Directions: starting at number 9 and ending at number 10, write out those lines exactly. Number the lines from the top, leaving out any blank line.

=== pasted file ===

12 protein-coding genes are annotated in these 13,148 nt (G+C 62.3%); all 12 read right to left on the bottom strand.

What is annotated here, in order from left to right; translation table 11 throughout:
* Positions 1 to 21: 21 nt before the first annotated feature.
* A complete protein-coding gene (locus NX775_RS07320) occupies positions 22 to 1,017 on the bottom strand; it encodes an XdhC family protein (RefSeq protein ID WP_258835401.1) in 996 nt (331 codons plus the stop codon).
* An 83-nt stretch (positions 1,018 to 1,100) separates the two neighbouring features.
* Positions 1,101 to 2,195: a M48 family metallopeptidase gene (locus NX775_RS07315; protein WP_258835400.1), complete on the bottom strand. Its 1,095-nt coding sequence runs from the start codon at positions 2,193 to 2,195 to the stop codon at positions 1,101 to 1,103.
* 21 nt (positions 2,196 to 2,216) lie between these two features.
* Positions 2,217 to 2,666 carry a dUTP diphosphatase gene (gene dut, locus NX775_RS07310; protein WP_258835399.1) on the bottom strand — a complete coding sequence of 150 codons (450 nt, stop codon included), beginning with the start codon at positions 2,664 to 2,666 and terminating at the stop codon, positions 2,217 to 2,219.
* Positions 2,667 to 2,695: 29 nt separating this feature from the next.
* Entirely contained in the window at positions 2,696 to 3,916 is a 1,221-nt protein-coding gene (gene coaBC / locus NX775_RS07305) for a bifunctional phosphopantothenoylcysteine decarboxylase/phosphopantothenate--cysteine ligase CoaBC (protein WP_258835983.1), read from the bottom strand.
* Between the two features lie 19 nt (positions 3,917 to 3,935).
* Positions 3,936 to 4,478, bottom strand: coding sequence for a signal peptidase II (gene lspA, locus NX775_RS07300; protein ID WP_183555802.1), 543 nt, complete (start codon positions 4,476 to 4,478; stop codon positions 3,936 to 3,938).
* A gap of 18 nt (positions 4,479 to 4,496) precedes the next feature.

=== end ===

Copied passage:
* Positions 2,667 to 2,695: 29 nt separating this feature from the next.
* Entirely contained in the window at positions 2,696 to 3,916 is a 1,221-nt protein-coding gene (gene coaBC / locus NX775_RS07305) for a bifunctional phosphopantothenoylcysteine decarboxylase/phosphopantothenate--cysteine ligase CoaBC (protein WP_258835983.1), read from the bottom strand.